The seizure usually ends before the child is seen by a healthcare professional. After seizure episodes, kids would commonly look confused, drowsy, or upset. Provide support by calming or soothing the child. However, it is important to bring the child to the doctor for evaluation even if the convulsions have already ended. This is especially true for all first febrile seizures.

Managing Febrile Seizures

All children who experience a febrile seizure for the first time MUST be brought to a doctor or the emergency department for evaluation. The child’s medical history, including the family’s medical history, will be reviewed, and a physical examination is typically done.

If the patient still has an ongoing seizure, additional medical management will be done by healthcare providers. For some children, there may be a need for laboratory tests and imaging, depending on several factors and on a case-to-case basis. Examples are blood tests, serum electrolyte levels, blood sugar levels, urine tests, and a lumbar puncture.

For complex febrile seizures, an electroencephalogram (EEG) may be done. Most cases of simple febrile seizures do not require to be seen by a pediatric neurologist or other specialized doctors.

There is no specific therapy to treat febrile seizures. Anti-seizure medications have adverse effects that are riskier for this age group and are therefore not recommended by experts.

Complications of Febrile Seizures

About 30% of cases may have recurrent febrile seizures. If the first episode occurred before 12 months of age, there is a 50% chance of having another episode before the child turns one year old. If the child has a low-grade fever during a seizure episode or developes a seizure less than 24 hours from the start of the fever, they may have a 25-50% chance of having another episode. Kids whose family members have had febrile seizures before are also at risk of having more than one episode. The more risk factors a child has, the higher the possibility of a recurring febrile seizure. This can go up by as much as 70%.

The risk for epilepsy is low in uncomplicated cases of simple febrile seizures - about 1-2%. If the child has complex febrile seizures, a neurodevelopmental condition, or a family history of epilepsy, this risk increases to 5-10%.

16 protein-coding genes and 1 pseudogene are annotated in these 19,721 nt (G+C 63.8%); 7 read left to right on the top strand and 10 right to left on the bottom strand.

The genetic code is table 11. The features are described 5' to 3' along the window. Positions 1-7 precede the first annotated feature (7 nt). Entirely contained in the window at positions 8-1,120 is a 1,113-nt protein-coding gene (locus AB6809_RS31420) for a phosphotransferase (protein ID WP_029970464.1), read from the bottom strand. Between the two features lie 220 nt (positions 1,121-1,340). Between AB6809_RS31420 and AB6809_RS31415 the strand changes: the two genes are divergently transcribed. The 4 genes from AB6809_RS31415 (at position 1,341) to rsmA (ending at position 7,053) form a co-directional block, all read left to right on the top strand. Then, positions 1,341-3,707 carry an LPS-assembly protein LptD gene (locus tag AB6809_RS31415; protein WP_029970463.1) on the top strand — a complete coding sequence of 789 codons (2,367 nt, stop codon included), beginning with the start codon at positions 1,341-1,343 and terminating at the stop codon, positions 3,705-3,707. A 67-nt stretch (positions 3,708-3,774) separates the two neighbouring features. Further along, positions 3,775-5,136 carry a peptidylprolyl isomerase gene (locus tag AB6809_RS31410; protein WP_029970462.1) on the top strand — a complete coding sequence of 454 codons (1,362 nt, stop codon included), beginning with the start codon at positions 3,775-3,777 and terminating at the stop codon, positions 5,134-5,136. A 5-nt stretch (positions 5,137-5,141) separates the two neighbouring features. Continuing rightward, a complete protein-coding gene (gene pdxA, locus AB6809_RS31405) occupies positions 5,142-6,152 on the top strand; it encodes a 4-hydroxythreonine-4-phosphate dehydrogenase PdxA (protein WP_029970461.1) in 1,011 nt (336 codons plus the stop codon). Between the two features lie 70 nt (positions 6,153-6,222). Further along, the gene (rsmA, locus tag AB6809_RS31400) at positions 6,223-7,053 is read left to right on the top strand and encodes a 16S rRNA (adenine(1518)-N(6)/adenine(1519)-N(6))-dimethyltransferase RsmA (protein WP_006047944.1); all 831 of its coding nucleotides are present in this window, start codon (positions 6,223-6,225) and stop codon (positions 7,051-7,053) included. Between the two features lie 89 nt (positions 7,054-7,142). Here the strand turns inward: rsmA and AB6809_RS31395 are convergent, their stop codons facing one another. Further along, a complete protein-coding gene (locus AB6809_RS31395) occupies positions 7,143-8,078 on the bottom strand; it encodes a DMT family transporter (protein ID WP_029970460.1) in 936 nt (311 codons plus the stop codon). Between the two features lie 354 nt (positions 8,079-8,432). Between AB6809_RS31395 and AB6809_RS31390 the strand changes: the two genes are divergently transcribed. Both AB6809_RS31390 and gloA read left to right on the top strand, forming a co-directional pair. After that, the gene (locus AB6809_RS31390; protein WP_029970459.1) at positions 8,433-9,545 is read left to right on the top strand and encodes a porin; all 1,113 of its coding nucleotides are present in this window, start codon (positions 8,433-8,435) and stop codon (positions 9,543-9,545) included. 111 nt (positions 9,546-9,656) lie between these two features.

Studies have not shown that febrile seizures affect a child’s cognitive development, including intelligence and learning ability.

An Important Note on Febrile Seizures

Note that there are some epilepsy syndromes that may initially present with febrile seizures. This means that the child is already predisposed to develop epilepsy, and febrile seizures did not contribute to developing this condition. This is why medical evaluation is important during or immediately after a febrile seizure episode.

Examples of these epilepsy syndromes are severe myoclonic epilepsy of infancy (Dravet syndrome) and generalized epilepsy with febrile seizures plus (GEFS+).


Febrile seizures are benign seizures that occur in children aged 6 months to 6 years. There are no specific conditions that cause febrile seizures; these are simply triggered by the development of fever during viral or bacterial infections. There are three types of febrile seizures: simple febrile seizures, complex febrile seizures, and febrile status epilepticus. All children who develop febrile seizures should be seen by a doctor for proper medical evaluation, including ruling out other possible causes of the seizure.

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About the Author:
Dr. Sarah Livelo is a licensed physician with specialty training in Pediatrics. When she isn't seeing patients, she delves into healthcare and medical writing. She is also interested in advancements on nutrition and fitness. She graduated with a medical degree from the De La Salle Health Sciences Institute in Cavite, Philippines and had further medical training in Makati Medical Center for three years.